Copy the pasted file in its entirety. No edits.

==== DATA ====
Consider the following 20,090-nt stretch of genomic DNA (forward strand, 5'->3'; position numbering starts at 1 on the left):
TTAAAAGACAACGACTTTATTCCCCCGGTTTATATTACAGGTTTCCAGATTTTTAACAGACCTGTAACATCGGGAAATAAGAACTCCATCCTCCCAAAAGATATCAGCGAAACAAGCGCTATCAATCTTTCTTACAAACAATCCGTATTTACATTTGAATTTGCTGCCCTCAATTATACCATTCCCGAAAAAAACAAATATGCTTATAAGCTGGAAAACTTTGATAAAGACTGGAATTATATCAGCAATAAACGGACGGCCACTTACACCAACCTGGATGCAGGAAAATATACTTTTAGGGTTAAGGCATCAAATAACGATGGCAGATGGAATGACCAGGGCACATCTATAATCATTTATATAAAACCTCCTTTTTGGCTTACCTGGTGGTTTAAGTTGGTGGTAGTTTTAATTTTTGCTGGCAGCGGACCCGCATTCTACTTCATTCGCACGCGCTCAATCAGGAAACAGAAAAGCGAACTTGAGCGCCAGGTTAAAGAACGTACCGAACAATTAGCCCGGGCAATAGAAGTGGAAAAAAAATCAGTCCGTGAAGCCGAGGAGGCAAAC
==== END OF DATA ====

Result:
Consider the following 20,090-nt stretch of genomic DNA (forward strand, 5'->3'; position numbering starts at 1 on the left):
TTAAAAGACAACGACTTTATTCCCCCGGTTTATATTACAGGTTTCCAGATTTTTAACAGACCTGTAACATCGGGAAATAAGAACTCCATCCTCCCAAAAGATATCAGCGAAACAAGCGCTATCAATCTTTCTTACAAACAATCCGTATTTACATTTGAATTTGCTGCCCTCAATTATACCATTCCCGAAAAAAACAAATATGCTTATAAGCTGGAAAACTTTGATAAAGACTGGAATTATATCAGCAATAAACGGACGGCCACTTACACCAACCTGGATGCAGGAAAATATACTTTTAGGGTTAAGGCATCAAATAACGATGGCAGATGGAATGACCAGGGCACATCTATAATCATTTATATAAAACCTCCTTTTTGGCTTACCTGGTGGTTTAAGTTGGTGGTAGTTTTAATTTTTGCTGGCAGCGGACCCGCATTCTACTTCATTCGCACGCGCTCAATCAGGAAACAGAAAAGCGAACTTGAGCGCCAGGTTAAAGAACGTACCGAACAATTAGCCCGGGCAATAGAAGTGGAAAAAAAATCAGTCCGTGAAGCCGAGGAGGCAAAC